Tearing my psoas muscle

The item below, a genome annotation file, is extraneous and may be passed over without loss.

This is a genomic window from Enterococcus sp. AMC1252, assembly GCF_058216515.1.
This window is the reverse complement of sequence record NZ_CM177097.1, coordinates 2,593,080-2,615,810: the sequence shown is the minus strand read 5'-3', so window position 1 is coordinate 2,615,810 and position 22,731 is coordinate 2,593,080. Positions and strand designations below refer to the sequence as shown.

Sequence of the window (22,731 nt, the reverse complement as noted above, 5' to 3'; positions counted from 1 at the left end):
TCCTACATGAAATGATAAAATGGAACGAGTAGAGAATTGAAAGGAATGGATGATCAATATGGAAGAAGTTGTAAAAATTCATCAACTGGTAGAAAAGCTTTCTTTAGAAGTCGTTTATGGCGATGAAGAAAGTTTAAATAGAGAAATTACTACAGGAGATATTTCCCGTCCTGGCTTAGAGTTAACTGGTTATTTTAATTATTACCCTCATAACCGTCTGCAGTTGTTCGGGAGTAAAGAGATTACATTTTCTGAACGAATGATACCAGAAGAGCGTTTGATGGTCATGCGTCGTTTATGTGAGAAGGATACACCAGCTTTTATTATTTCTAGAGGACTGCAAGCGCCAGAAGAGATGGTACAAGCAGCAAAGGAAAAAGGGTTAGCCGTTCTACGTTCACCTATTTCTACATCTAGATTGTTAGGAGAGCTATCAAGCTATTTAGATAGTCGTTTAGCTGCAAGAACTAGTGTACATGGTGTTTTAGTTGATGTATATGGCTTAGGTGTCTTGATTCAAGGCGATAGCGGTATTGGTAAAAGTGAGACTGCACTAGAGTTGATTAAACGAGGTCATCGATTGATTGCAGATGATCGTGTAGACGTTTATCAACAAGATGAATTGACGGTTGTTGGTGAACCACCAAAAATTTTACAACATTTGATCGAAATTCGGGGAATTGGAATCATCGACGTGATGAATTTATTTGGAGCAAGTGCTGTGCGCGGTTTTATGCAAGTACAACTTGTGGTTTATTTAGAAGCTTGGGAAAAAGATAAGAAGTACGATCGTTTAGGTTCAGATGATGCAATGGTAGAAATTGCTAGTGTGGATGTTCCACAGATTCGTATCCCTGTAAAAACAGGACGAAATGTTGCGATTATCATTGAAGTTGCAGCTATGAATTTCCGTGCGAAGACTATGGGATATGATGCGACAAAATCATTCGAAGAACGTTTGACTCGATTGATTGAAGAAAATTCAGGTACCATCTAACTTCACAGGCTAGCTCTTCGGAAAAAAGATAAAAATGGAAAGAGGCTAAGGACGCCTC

I own and operate a gymnastic studio where I train kids between the ages of two and eighteen. I not only instruct but provide hands-on spotting. It’s necessary to physically guide the students as they learn and accomplish new skills. My support gives them confidence, ensures proper positioning and prevents injury. At five-feet two-inches tall, I am not a very big person. The kids are often taller and heavier than I am. In order to be good at my job and avoid injury, I keep myself in very good physical condition. I workout for at least an hour every single day. I target flexibility, balance, range of motion, strength and endurance. Although I am sometimes sore at the end of a day at the gym working with the kids, I rarely get hurt. A little over a year ago, I was spotting a class of teenage girls as they practiced their roundoff back-handsprings. It wasn’t difficult for me. However, one of the girls veered slightly as she performed the skill, forcing me to extend myself to reach her. I felt a slight twinge in my leg at the time, but didn’t worry about it. When I got home a few hours later, my right leg really started to hurt. The pain travelled straight up from my knee and wrapped around my hip. It was agony to even attempt to sit down. I went to see my chiropractor the next morning, and he informed me that I’d torn my psoas muscle. I’ve never felt such intense pain in my life. I couldn’t drive, go up and down stairs and sleeping at night was just about impossible. I kept ice on the muscle, took Alleve and wasn’t able to resume spotting my students for several months.

 

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